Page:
Under the first image, you say, “This example shows that over the past 5 minutes you have downloaded 20 KB worth of data.” I guess the “five minutes” is from the selection at top right, or the width of the full graph, since all of the small lower graph is selected.

    But what is actually graphed? You say the yellow spike you have selected represents 15 KB of data, which matches the “15 KB” shown under the left of the graph beside the matching yellow down arrow. But if those are data volumes (KB) rather than data rates (KB/sec), how do we know the time period during which that data volume was downloaded? In the example graph, it looks like there is a separate peak about every thirty seconds, but I don’t find that is typical of my usage.

    In your third image, the “15 KB” number is highlighted, and you say “There is also a bandwidth label at the bottom left of the window. Bandwidth means the number of bytes divided to the time of transfer. So if the 15 KB file was downloaded during 10 seconds, the bandwidth will be 15 KB per second.”

    Unless I’m totally ms-reading you, that’s the same “15 KB” that gave a data volume indication in the earlier graph. And if the 15 KB was downloaded in ten seconds, the bandwidth is 1.5 KB/sec – that’s just pure math!

    You continue: “You can see that the total amount of data during 3 hours is 154.8MB, this means that the average bandwidth will be 154.8MB/3hours = 51.6 MB per hour = 14,6 KB/s.” I’m not sure where the “three hours” suddenly comes from… The time selection and the graphs in the next image both still show five minutes. Doesn’t that time apply to the “Apps” tab as well?

    What I see in that Apps tab is 74.2 KB, which seems reasonable for the yellow and orange download area of the graph to the right. If you’re suddenly including uploads as well as downloads, 74.2 + 114.2 is 188.4, not 154.8 – where do you get that value?

    At the top of the page, and my comment, you said, “over the past 5 minutes you have downloaded 20 KB worth of data.” Now it looks like it was really 74 KB of data, which seems to match the whole five minute graph. The “20 KB of data” was just a graph height big enough to handle the 15 KB spike in the middle of that period.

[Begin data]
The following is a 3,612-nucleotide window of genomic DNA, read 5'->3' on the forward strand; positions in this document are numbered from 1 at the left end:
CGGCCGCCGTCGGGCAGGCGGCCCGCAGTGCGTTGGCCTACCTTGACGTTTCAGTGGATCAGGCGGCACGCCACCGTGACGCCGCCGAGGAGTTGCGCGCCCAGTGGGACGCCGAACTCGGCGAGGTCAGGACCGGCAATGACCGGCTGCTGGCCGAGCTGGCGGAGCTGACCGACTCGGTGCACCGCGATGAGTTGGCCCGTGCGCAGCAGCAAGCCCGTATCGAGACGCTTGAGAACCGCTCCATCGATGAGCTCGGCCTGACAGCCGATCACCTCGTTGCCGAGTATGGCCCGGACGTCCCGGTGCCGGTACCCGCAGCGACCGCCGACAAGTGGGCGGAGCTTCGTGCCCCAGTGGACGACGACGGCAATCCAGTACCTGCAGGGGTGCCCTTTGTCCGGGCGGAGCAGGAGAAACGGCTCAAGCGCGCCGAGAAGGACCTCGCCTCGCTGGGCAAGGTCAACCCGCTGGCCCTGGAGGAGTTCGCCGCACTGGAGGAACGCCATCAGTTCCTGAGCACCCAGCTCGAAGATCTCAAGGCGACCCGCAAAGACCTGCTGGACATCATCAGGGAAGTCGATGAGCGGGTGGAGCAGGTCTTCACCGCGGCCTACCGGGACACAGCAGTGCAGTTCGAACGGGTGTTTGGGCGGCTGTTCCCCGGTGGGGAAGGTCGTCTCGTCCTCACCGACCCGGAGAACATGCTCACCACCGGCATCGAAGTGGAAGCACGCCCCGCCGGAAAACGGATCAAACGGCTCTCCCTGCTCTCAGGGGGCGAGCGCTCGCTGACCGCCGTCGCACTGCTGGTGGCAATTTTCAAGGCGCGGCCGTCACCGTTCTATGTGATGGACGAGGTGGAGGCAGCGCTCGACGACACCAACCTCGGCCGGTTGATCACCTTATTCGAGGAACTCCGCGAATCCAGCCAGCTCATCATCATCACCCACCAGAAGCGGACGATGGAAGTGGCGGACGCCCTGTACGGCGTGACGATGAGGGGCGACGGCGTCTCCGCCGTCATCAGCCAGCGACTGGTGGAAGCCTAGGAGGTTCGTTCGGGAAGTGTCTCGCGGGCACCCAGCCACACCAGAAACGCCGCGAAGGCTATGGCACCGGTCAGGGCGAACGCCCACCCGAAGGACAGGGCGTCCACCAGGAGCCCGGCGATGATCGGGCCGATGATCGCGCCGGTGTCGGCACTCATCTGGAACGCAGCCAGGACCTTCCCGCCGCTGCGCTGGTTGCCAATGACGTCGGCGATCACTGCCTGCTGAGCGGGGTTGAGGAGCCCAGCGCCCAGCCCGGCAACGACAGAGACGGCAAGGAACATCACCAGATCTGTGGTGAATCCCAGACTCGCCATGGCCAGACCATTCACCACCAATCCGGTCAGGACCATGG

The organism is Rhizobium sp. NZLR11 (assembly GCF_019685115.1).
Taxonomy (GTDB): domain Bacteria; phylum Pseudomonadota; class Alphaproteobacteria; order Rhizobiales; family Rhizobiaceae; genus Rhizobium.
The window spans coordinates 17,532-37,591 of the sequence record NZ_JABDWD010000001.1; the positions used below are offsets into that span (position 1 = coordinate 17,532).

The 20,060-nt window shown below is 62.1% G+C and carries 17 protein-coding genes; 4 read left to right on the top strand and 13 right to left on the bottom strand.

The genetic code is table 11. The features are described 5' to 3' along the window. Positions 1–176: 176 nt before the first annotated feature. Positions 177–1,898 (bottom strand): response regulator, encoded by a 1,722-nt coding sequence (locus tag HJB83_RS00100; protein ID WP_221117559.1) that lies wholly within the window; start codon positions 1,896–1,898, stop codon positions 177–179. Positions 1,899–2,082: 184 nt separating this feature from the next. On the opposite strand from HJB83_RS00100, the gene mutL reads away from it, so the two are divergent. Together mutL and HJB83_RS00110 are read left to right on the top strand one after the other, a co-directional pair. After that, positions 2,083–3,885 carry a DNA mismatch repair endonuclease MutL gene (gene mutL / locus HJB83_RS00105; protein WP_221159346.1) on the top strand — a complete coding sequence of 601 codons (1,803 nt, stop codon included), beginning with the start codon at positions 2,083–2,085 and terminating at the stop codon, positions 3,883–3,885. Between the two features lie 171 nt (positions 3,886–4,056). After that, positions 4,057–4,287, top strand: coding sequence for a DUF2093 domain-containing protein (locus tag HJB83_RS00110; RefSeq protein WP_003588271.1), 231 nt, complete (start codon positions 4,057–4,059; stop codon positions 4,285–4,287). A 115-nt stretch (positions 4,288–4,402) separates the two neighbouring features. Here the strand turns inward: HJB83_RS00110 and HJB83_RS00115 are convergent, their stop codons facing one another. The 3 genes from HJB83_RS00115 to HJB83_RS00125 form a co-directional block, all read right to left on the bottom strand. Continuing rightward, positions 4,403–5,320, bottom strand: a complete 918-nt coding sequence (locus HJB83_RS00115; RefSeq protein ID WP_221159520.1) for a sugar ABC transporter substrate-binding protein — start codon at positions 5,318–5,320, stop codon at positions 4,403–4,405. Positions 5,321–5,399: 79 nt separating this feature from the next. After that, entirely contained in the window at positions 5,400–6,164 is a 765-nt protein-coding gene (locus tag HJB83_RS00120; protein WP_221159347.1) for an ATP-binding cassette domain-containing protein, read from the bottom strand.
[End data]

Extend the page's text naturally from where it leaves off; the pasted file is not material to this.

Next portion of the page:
Farther down, you say “For example, we have two spikes in 10MB and 20MB and the top right value is 30MB. Then we’ve decreased the window size so those two spikes are combined into a single spike.” I suspect you mean the “top left” graph scale value instead of “top right”? Other than that the description of changing the time period or screen size of the graph makes sense.

    But I’m still puzzled by exactly what any graph is showing. If it is really showing data volume, there has to be some time segment applied in order to turn the volume into a graph height. You could be counting the bytes during each 30 second segment, and plotting the totals. But I’m pretty sure it is more complex than that… Maybe every time the bandwidth bytes/second drops off, you total the bytes since the last drop and draw a new “spike” on the graph?

    When I watch the graph scroll to the left during normal activity, it sure looks like it is just drawing the momentary bandwidth, bytes/second. I don’t see it waiting for any specific period, or revising previously drawn heights. The general shapes match the graphs my router draws, which are definitely bandwidth in bytes/second. But the _values_ you apply to your graphs do not match my router, they are often far above the total capacity of my network connection! So I guess this bandwidth theory may not be true.

    How do you determine the y-axis height on the graph?

  2. @Loren,

    Thanks for your feedback and comments. There are some discussions on this in our forum right now that you may want to participate in so we can continue to improve the Graph so it’s easier to understand and use.